High press freedom but low public trust in media

The 2020 World Press Freedom Index by Reporters without Borders put the South Korean press in 42nd place — the highest ranking in Asia. Having previously plummeted from 31st place in 2006 to 70th in 2016, it began to bounce back in 2017. But the Reuters Institute for the Study of Journalism at Oxford University ranked the Korean press among the lowest of 40 major countries examined in terms of trust. It’s a skewed state of affairs where the press ranks high for freedom, but trust is at rock-bottom levels. A low level of trust means that in many of the articles, “facts” are being distorted or turned into falsehoods. How did this come about?

While there is a complex mixture of factors, one that must be mentioned is how excessively partisan the press is. A product of media identity and political philosophy, the partisan nature of the press is particularly evident in the “legacy media.” We’ve seen a sharp rise in the number of articles containing distortions and falsehoods — so many that “fact checking” has become part of our everyday vocabulary.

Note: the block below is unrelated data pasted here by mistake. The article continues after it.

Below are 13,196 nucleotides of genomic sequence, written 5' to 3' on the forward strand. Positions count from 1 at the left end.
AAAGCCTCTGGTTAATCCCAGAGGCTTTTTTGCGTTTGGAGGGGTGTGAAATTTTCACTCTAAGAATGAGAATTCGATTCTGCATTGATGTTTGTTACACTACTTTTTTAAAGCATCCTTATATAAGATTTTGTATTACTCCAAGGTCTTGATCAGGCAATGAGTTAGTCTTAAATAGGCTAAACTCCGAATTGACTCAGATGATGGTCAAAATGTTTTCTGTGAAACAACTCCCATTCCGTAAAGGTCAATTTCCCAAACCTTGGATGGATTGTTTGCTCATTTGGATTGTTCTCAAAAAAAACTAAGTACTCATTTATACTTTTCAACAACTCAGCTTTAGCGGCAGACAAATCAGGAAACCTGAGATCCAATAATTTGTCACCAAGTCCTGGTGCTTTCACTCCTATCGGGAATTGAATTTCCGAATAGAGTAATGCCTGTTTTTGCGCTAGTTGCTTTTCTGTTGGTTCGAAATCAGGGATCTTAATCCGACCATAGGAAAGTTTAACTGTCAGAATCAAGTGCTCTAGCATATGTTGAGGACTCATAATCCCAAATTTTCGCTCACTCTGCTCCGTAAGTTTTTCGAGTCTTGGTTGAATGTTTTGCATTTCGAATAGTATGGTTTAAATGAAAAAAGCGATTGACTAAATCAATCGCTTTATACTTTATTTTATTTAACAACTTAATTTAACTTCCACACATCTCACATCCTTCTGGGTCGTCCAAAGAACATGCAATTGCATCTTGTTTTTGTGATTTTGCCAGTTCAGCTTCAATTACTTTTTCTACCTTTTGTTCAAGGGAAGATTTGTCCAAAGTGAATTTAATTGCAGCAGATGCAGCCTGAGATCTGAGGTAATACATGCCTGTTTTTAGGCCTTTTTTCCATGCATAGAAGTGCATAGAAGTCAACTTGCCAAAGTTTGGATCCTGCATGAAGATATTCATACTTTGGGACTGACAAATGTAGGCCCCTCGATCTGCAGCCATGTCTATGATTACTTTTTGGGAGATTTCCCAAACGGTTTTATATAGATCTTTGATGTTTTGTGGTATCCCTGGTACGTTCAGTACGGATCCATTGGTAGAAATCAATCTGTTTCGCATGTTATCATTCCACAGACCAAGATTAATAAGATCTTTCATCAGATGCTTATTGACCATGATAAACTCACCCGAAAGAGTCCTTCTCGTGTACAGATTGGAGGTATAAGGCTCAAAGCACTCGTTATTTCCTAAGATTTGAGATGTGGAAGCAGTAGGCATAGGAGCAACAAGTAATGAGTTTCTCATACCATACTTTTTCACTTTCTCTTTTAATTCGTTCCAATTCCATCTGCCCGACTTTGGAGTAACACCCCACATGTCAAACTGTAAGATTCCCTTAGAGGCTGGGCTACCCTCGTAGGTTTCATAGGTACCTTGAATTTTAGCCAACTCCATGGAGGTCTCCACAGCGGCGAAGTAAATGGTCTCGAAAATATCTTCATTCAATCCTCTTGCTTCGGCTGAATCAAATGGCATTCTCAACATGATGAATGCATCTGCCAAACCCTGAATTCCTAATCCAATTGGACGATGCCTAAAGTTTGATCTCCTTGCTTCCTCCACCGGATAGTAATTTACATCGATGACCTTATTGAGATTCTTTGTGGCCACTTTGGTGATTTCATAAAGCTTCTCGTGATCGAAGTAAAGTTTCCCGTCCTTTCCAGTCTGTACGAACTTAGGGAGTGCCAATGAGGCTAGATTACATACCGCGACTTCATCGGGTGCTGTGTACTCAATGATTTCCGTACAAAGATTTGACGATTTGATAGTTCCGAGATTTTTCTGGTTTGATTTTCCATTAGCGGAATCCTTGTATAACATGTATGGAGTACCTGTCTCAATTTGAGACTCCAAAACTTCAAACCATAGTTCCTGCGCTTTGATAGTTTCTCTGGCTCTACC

A community’s language is like lifeblood, in that it needs to flow naturally to every part. The press is a central blood vessel for the community. A blockage in that vessel has negative effects on the blood flow in other vessels. This is why South Korea’s partisan media is so dangerous. This deepening partisan trend is closely tied to media companies being used as a tool for personal power. Freed from the fetters of political authority after democratization, the press was swallowed by business interests, imperiling the process leading from facts to truth.

A reporter for Channel A, part of that legacy media, allegedly used connections with a senior prosecutor to extract details about a Democratic lawmaker’s improprieties from a businessperson serving time for financial fraud. What makes this case of collusion between the prosecutors and press so shocking is how closely connected it is with the distorted nature of South Korea’s media.